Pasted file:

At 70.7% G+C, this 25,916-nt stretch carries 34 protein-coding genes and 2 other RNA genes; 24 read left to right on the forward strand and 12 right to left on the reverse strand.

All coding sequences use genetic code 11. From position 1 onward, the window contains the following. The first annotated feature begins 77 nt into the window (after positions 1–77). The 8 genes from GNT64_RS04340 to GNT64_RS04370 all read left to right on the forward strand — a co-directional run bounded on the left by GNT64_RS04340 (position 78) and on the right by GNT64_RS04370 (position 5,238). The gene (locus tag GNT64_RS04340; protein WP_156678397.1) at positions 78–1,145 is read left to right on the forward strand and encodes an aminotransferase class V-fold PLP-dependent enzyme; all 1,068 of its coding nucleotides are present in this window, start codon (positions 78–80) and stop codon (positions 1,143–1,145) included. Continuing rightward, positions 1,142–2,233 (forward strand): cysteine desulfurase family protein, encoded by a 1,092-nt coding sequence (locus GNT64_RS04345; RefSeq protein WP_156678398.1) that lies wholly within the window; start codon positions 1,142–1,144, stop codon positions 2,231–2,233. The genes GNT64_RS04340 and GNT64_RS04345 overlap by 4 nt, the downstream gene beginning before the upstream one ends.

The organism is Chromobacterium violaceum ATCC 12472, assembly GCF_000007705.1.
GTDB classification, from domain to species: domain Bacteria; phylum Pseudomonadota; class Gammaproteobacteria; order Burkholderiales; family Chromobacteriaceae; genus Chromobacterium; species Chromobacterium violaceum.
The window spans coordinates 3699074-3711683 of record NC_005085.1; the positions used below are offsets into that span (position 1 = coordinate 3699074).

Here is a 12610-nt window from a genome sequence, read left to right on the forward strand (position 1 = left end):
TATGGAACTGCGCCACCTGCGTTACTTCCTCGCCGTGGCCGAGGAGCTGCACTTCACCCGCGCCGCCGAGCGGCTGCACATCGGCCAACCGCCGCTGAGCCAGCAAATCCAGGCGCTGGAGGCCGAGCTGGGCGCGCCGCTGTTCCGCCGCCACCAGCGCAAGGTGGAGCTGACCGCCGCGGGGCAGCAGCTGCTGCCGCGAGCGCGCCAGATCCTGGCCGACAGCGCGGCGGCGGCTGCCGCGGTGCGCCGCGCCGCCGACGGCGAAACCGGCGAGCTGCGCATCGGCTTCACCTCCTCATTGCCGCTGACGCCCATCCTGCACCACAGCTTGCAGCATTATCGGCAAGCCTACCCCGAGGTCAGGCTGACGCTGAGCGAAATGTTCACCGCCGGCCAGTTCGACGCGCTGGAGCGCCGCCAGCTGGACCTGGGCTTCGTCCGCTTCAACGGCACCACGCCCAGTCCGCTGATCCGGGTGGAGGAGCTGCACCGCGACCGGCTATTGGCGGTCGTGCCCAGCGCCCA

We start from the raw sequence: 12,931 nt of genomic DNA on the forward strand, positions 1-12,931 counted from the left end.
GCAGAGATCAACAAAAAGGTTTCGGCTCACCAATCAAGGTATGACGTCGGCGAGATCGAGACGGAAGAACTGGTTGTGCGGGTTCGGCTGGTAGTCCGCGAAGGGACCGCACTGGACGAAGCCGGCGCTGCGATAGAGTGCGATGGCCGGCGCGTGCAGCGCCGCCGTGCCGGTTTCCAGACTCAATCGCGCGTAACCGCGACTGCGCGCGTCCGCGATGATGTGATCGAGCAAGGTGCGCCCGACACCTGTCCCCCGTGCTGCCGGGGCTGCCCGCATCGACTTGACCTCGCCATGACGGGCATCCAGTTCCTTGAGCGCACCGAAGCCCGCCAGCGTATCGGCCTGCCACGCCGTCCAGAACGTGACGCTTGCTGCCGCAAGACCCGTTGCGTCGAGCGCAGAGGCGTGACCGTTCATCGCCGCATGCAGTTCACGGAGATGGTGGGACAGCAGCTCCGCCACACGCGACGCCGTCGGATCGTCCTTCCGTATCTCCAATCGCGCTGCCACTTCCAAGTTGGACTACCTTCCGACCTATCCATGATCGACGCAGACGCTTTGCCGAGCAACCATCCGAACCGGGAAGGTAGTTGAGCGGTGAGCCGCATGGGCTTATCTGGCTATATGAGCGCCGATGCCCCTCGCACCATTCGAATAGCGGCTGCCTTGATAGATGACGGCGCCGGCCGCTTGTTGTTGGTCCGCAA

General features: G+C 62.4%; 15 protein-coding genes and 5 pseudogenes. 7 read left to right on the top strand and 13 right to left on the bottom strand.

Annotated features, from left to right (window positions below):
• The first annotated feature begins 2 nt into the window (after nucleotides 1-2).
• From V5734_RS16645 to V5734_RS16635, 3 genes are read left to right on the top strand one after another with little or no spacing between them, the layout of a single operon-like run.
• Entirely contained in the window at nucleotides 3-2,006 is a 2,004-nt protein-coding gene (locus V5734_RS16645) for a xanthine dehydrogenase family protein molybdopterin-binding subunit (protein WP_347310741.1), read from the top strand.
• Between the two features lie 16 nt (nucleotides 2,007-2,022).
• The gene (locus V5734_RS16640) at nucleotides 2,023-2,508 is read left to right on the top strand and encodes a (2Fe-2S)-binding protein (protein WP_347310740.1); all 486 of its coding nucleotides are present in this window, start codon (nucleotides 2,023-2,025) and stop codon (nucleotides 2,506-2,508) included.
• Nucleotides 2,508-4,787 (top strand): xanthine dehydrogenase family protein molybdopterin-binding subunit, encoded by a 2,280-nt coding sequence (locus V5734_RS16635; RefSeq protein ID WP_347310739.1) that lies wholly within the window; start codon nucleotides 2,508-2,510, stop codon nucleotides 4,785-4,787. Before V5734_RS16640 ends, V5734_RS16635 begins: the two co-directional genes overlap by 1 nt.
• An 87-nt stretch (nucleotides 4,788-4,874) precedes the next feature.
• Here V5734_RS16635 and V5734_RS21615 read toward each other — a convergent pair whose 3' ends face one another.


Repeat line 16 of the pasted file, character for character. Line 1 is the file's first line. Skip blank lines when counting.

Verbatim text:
• The gene (locus V5734_RS16640) at nucleotides 2,023-2,508 is read left to right on the top strand and encodes a (2Fe-2S)-binding protein (protein WP_347310740.1); all 486 of its coding nucleotides are present in this window, start codon (nucleotides 2,023-2,025) and stop codon (nucleotides 2,506-2,508) included.